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Naham v. Haljean

United States District Court, Northern District of Illinois


July 30, 2010

NAHAM
v.
HALJEAN ET AL

The opinion of the court was delivered by: Wayne R. Andersen United States District Judge

Name of Assigned Judge Sitting Judge if Other or Magistrate Judge Wayne R. Andersen than Assigned Judge

TITLE

DOCKET ENTRY TEXT

For the reasons set forth in this minute order, Plaintiff's motion seeking to bar John Walliser from being deposed or from testifying at trial, and also to seal any written or recorded statements by Walliser related to this case [72] is denied, and Plaintiff's motion for a protective order [76] is also denied.

O[ For further details see text below.] Docketing to mail notices.

STATEMENT

This matter is before the Court on two motions filed by Plaintiff Gary Naham ("Plaintiff" or "Naham"). On July 9, 2010, Plaintiff filed a motion seeking to bar John Walliser ("Walliser") from being deposed or from testifying at trial, and also to seal any written or recorded statements by Walliser related to this case [72]. On July 26, 2010, Plaintiff filed a motion for a protective order [76], supplementing his motion dated July 9, 2010. For the following reasons, Plaintiff's motions are denied.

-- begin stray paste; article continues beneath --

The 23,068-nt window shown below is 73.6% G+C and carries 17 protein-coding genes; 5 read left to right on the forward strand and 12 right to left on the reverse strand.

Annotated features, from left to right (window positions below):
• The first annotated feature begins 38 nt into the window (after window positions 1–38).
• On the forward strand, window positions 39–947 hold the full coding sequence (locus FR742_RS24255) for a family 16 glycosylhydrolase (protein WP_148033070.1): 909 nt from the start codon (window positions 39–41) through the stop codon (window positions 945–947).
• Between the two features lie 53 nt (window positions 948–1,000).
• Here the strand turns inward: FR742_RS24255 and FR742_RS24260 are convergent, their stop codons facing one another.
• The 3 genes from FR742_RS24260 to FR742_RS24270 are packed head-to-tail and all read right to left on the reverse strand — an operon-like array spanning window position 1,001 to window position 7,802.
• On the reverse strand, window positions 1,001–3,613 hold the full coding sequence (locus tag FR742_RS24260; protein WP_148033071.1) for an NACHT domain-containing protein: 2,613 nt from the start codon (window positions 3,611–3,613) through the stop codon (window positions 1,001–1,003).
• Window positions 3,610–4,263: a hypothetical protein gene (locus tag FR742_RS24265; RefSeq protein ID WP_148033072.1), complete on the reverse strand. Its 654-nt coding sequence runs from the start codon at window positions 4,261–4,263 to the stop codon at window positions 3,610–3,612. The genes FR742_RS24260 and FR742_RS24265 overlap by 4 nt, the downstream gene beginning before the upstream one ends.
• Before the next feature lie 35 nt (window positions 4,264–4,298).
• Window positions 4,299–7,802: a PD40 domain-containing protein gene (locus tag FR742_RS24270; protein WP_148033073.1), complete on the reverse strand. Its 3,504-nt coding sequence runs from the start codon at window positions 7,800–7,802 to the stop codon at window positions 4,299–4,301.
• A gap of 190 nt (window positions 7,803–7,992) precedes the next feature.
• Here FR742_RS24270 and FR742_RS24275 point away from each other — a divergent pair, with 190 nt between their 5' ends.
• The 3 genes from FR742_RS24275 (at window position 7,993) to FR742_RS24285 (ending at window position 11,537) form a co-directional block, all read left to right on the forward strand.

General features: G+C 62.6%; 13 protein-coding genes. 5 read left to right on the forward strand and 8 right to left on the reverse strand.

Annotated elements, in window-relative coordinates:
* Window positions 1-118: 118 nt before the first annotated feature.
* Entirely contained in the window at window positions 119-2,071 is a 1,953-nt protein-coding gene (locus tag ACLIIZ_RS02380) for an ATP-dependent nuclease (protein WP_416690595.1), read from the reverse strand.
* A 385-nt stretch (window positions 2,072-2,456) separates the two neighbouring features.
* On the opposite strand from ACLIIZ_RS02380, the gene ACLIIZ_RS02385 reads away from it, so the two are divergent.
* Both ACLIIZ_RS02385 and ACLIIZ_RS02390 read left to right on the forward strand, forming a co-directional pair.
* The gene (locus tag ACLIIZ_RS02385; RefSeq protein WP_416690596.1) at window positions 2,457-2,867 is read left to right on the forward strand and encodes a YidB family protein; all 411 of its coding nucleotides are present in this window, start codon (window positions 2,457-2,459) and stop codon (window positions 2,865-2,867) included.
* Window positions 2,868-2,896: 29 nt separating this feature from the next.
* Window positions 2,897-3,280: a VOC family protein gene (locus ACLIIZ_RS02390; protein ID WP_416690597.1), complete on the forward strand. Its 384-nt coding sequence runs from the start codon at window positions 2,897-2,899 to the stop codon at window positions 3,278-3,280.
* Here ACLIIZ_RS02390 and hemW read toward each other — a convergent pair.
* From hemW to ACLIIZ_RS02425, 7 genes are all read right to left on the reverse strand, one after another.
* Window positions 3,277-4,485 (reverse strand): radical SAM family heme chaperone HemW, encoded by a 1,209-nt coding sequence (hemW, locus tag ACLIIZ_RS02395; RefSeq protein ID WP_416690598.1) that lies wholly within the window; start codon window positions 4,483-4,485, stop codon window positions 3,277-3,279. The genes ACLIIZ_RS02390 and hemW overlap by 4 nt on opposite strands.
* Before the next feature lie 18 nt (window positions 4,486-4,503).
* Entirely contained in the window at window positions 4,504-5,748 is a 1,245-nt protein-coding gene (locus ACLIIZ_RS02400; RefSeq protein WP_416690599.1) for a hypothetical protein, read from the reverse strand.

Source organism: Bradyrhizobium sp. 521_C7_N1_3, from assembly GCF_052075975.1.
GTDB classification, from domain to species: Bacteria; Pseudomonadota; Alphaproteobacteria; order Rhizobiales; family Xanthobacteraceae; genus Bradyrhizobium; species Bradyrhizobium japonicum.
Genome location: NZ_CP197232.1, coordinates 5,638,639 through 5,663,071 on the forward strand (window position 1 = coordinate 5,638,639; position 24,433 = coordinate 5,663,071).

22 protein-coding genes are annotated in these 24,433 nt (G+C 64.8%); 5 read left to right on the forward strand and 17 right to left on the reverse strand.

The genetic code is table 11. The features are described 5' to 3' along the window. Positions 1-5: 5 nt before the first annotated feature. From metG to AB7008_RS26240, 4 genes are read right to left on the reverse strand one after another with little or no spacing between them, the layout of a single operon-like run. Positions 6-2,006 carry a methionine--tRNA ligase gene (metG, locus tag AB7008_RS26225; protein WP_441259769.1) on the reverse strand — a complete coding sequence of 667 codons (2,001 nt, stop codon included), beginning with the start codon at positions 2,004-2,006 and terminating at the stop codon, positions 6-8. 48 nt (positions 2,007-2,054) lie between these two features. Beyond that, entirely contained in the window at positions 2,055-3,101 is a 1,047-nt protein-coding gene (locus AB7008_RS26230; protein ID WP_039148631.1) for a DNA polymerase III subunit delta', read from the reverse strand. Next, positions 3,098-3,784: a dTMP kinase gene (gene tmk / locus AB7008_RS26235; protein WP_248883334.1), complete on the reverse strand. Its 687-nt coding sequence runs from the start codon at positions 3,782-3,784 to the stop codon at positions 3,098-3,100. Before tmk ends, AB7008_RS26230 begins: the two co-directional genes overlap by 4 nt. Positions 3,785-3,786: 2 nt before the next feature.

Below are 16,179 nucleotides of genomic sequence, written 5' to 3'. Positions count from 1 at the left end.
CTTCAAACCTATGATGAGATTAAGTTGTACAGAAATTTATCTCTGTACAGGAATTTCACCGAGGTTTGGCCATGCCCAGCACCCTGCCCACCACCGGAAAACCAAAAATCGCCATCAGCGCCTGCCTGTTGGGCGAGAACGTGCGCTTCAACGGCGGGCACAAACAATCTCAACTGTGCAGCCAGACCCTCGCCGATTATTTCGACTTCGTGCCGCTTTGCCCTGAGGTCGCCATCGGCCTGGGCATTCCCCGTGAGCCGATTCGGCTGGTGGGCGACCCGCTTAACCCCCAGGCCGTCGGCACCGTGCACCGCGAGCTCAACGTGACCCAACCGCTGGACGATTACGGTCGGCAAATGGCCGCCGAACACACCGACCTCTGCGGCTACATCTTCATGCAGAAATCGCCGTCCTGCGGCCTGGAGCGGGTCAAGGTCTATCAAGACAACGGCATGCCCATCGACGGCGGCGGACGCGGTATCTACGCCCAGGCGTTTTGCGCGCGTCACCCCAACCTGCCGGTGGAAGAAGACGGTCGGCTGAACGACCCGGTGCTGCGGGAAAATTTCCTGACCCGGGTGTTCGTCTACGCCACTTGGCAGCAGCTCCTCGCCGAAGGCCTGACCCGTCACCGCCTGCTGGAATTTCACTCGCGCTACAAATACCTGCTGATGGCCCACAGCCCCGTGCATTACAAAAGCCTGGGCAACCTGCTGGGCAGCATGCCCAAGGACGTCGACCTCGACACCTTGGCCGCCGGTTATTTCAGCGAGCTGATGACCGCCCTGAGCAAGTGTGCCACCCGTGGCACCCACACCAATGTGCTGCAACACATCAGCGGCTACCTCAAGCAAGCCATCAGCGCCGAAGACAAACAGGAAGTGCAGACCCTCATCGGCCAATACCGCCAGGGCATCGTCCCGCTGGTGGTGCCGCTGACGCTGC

At some point, Plaintiff hired Walliser as his paralegal to assist him in this case. After some period of time, Walliser stopped working as a paralegal for Plaintiff. Plaintiff now seeks to bar Walliser from being deposed by Defendants and from testifying at trial. Plaintiff raises three primary reasons to support his argument, each of which is addressed below.

(1) Harassment / Intimidation and Issues of Credibility

Plaintiff states the following:

Walliser's participation is itself an attempt to harass, intimidate and oppress me and should be barred . . . . Walliser is being deposed despite having no direct knowledge of the events involved in [the instant case]. Walliser has no credibility in front of a Jury. Walliser facing possible criminal charges relating to his unemployment filings and disclosures in the fall, and is suing the State for 30,000 of additional undeserved benefits. Walliser has with the utmost motivation to lie in order to damage my credibility and neutralize my potential testimony against him.

Walliser's deposition can and will cause me additional emotional harm, and is designed to do so.

(Dkt. No. 76 at 1).

With respect to the contention that Walliser's participation is an attempt to harass, intimidate and/or oppress Plaintiff, the record does not support this assertion. It is clear that the relationship between Plaintiff and Walliser is contentious, but there has been no showing that anyone (Walliser, Defendants or defense counsel) is seeking Walliser's deposition for any purpose other than to obtain potentially relevant information.